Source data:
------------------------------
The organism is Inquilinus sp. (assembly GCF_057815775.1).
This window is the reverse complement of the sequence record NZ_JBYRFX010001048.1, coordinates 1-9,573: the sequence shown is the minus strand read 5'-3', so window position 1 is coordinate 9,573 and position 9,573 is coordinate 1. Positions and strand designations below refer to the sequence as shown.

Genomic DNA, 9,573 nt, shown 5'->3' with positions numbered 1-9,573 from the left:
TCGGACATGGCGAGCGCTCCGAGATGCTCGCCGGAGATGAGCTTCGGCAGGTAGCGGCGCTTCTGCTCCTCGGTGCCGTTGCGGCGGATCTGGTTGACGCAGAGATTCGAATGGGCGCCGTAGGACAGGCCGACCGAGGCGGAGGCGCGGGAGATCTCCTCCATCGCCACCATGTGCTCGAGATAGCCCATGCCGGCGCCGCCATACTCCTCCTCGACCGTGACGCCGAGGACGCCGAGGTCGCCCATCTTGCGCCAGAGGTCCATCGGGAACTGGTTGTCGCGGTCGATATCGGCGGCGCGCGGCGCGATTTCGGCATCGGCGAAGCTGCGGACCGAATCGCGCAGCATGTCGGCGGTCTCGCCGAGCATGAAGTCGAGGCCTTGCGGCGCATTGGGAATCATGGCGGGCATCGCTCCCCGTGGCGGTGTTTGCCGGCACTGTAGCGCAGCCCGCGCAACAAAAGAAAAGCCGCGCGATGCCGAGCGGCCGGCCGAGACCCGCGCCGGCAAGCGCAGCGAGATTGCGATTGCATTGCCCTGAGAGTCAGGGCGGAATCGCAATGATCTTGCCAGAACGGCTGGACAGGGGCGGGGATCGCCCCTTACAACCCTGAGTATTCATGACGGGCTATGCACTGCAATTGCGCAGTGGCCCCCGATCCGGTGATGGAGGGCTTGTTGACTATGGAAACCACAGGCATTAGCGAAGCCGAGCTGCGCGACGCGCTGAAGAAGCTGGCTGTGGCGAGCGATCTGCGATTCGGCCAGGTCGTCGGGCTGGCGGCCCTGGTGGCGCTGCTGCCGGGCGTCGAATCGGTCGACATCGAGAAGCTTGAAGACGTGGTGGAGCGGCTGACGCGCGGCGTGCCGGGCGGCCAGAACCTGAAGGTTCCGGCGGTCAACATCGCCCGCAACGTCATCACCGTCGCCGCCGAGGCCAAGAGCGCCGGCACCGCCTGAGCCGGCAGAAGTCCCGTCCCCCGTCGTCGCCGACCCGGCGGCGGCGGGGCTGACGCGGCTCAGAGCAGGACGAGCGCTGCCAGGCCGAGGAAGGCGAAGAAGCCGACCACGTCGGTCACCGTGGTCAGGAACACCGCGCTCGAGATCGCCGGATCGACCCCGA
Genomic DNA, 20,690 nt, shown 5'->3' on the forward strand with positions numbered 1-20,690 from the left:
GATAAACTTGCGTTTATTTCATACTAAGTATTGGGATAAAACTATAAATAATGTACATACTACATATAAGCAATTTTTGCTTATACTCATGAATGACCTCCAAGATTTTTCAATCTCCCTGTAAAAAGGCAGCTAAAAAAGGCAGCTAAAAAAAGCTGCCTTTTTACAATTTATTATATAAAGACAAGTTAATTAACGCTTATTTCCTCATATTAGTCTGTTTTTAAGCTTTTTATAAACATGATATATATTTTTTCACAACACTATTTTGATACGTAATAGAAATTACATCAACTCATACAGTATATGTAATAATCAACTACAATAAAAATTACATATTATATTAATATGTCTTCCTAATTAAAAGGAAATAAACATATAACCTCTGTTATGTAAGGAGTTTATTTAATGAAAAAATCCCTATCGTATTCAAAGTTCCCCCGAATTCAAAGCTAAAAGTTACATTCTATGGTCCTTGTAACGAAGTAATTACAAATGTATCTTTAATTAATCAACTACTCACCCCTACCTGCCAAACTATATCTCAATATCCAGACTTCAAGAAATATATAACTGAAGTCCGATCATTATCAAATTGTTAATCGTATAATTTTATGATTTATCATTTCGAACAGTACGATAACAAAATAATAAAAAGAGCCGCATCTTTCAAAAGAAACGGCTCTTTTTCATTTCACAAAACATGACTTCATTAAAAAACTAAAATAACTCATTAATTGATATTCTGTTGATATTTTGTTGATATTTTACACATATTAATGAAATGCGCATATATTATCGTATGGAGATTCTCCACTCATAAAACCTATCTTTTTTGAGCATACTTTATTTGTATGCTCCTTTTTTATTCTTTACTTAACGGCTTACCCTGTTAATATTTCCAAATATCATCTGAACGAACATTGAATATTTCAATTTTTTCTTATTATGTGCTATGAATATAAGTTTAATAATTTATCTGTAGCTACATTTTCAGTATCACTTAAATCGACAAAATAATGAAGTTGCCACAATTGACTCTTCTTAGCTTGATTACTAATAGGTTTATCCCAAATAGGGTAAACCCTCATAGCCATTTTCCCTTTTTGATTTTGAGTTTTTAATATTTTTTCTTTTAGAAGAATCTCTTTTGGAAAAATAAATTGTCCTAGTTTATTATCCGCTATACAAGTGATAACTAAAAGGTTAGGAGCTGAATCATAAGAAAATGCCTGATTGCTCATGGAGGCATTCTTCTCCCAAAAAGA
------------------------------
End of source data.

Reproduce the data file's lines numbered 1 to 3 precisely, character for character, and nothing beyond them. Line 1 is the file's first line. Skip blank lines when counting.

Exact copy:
The organism is Inquilinus sp. (assembly GCF_057815775.1).
This window is the reverse complement of the sequence record NZ_JBYRFX010001048.1, coordinates 1-9,573: the sequence shown is the minus strand read 5'-3', so window position 1 is coordinate 9,573 and position 9,573 is coordinate 1. Positions and strand designations below refer to the sequence as shown.

Genomic DNA, 9,573 nt, shown 5'->3' with positions numbered 1-9,573 from the left: